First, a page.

Angie: I have two right now. The one that I do in the Amateur classes, Donastar (Dona), came from Robert’s dad Joe Forest in New Hampshire. She’s a cool story, because she has multiple siblings, two of whom have done the Grand Prix. One of her brothers is owned by Lisa Goldman-Smolen and one Liz Atkins did in the Grand Prix. Mine is the youngest of the five siblings. My goal for her is the 1.10m like the High Child/Adult. She’s really cool. She’s very sweet. Robert showed her mother here as a twenty year old two years ago. Joe sent Dona out to Indiana in June of 2018, so she came out pretty green. She’s eight, but she had never left the farm. We’ve spent the last year getting her to the point where I could show her.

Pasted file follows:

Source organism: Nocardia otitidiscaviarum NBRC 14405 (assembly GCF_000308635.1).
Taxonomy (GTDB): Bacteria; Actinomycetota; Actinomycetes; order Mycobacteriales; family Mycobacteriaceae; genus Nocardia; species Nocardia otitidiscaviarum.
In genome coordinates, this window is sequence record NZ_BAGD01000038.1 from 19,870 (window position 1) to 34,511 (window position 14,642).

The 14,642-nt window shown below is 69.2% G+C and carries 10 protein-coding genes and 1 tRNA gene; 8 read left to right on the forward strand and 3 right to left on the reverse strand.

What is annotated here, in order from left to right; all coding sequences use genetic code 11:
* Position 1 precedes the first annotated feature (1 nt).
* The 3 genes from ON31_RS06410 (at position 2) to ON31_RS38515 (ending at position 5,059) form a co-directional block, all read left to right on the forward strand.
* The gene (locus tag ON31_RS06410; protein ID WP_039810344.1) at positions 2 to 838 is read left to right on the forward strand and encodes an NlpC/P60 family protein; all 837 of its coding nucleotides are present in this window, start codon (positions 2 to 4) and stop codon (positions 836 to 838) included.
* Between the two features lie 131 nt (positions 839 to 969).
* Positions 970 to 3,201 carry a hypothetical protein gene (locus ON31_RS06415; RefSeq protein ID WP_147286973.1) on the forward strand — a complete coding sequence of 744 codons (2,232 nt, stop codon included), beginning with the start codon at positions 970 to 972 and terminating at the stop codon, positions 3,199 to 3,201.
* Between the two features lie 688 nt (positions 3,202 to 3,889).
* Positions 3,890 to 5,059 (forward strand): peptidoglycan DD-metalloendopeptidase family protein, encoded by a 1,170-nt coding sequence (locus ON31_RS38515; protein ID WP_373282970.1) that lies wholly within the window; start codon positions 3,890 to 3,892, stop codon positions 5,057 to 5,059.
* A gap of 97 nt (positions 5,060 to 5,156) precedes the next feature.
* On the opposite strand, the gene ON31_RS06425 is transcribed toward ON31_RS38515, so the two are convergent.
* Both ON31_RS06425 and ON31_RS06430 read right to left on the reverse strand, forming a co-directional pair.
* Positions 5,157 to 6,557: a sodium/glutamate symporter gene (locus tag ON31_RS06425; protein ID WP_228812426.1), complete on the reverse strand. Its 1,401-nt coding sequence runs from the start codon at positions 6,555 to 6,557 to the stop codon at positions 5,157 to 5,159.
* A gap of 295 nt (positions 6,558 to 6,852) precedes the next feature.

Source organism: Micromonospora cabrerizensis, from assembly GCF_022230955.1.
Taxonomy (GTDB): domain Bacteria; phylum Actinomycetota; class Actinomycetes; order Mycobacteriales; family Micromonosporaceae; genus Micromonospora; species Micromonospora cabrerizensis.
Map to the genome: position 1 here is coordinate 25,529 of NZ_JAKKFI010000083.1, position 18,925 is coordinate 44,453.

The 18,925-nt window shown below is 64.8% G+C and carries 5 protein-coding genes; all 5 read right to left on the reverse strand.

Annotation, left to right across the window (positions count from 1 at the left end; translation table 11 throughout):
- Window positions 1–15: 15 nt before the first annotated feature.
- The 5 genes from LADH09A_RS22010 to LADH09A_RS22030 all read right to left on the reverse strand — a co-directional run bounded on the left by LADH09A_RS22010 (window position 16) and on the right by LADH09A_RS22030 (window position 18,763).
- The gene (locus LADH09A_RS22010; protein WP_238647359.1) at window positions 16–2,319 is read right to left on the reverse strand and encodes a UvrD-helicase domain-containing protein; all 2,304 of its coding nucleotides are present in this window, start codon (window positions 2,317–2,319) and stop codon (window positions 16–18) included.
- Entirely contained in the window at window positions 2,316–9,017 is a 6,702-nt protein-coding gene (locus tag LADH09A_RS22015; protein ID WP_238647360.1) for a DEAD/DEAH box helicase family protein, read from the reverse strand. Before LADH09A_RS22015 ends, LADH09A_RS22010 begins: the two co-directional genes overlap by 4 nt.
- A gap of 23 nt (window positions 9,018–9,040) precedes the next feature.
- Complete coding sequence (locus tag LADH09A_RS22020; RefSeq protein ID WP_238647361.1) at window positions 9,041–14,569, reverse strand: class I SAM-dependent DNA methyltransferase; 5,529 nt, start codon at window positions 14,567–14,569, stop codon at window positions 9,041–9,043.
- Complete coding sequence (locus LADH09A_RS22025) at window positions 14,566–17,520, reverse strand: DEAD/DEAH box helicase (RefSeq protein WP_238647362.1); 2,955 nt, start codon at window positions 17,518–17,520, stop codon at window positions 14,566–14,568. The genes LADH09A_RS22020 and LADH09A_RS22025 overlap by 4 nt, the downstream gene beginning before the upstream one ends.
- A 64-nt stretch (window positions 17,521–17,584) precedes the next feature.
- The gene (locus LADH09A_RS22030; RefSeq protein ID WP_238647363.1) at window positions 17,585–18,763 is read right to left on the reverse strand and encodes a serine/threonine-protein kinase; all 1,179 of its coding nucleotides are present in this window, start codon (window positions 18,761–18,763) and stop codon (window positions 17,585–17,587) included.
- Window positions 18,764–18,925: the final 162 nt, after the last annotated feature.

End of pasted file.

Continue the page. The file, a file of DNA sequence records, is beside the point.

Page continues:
Queen B poses for a photo. Photo courtesy of Erin Gilmore.

The second one is a three year old, Queen B. I just bought her this Summer. She’s by Emerald and was bred by Allyn McCracken. We are really excited for that one because the Emerald babies are doing great in Europe right now. She actually has a full sister that’s showing in Europe and doing the 1.30m right now. She’s growing up. She lives at Robert and Kezie’s house on Allyn’s farm. She’ll start her four year old training around February. Hopefully this show next year will be her first horse show.

WEC: Tell us about your daughter’s pony.

Angie’s daughter Tess riding Skylar.